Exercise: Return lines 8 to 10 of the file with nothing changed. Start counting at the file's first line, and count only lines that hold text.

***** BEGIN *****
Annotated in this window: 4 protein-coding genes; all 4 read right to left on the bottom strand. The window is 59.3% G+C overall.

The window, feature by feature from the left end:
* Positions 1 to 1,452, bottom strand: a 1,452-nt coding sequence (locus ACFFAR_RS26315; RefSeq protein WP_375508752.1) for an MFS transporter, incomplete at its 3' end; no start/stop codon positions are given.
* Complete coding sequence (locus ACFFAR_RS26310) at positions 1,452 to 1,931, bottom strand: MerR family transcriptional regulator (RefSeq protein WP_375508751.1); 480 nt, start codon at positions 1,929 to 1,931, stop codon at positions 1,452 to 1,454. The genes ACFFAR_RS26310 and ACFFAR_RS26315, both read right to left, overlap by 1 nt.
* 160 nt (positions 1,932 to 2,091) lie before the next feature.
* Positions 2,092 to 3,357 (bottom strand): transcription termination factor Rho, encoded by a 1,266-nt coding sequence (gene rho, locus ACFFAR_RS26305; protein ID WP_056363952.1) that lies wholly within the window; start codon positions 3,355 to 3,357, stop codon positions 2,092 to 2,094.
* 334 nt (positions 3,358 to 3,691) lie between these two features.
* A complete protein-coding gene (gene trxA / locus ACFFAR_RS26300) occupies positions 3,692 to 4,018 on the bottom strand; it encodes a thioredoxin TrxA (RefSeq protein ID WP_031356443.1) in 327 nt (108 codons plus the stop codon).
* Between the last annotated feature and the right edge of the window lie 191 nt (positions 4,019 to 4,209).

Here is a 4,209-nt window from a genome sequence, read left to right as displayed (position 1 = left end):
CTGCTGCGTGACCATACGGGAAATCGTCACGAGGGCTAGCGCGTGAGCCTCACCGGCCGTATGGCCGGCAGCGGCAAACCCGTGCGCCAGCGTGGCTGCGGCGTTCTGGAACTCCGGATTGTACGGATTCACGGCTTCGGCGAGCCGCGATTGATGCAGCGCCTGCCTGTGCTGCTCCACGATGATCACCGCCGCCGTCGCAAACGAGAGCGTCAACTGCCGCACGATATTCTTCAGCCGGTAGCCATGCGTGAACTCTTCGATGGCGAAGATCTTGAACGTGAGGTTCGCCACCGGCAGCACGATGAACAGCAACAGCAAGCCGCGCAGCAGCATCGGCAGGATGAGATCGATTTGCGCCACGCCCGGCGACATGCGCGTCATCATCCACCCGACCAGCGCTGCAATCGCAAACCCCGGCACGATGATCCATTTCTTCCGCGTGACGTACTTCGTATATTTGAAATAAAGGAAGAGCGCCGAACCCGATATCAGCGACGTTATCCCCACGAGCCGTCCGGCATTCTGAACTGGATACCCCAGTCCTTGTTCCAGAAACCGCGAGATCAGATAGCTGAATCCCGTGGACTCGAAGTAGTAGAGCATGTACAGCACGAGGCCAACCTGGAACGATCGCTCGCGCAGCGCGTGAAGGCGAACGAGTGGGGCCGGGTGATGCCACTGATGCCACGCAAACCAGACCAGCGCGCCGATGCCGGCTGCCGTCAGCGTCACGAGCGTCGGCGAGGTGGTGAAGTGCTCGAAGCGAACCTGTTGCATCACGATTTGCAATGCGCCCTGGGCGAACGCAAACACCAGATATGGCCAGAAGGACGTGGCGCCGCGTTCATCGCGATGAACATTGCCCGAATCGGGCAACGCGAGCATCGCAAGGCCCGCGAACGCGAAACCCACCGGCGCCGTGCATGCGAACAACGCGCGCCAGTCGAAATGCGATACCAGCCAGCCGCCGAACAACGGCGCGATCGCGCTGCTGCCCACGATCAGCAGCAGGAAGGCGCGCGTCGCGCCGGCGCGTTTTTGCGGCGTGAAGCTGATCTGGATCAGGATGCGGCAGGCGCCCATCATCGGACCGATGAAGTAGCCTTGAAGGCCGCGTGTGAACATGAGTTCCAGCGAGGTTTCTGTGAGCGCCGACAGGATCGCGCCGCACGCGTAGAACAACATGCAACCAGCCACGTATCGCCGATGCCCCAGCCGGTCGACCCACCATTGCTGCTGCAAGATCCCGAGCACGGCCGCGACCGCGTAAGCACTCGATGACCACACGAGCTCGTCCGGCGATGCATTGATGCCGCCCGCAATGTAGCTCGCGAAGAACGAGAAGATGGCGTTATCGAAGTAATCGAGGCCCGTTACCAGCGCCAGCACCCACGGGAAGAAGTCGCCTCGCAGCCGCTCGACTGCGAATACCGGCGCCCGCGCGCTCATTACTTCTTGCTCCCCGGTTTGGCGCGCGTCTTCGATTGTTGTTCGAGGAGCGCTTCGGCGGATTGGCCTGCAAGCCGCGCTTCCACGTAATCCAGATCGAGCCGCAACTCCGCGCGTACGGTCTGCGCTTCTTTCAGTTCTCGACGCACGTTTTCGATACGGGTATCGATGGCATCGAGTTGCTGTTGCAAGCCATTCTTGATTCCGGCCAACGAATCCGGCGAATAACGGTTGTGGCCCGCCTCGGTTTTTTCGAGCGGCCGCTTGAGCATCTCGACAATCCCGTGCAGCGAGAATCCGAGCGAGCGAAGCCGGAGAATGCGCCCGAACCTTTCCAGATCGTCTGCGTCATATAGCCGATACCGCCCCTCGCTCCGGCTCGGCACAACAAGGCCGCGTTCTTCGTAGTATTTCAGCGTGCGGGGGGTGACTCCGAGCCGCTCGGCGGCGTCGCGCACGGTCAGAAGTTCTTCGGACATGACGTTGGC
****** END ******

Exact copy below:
* A complete protein-coding gene (gene trxA / locus ACFFAR_RS26300) occupies positions 3,692 to 4,018 on the bottom strand; it encodes a thioredoxin TrxA (RefSeq protein ID WP_031356443.1) in 327 nt (108 codons plus the stop codon).
* Between the last annotated feature and the right edge of the window lie 191 nt (positions 4,019 to 4,209).

Here is a 4,209-nt window from a genome sequence, read left to right as displayed (position 1 = left end):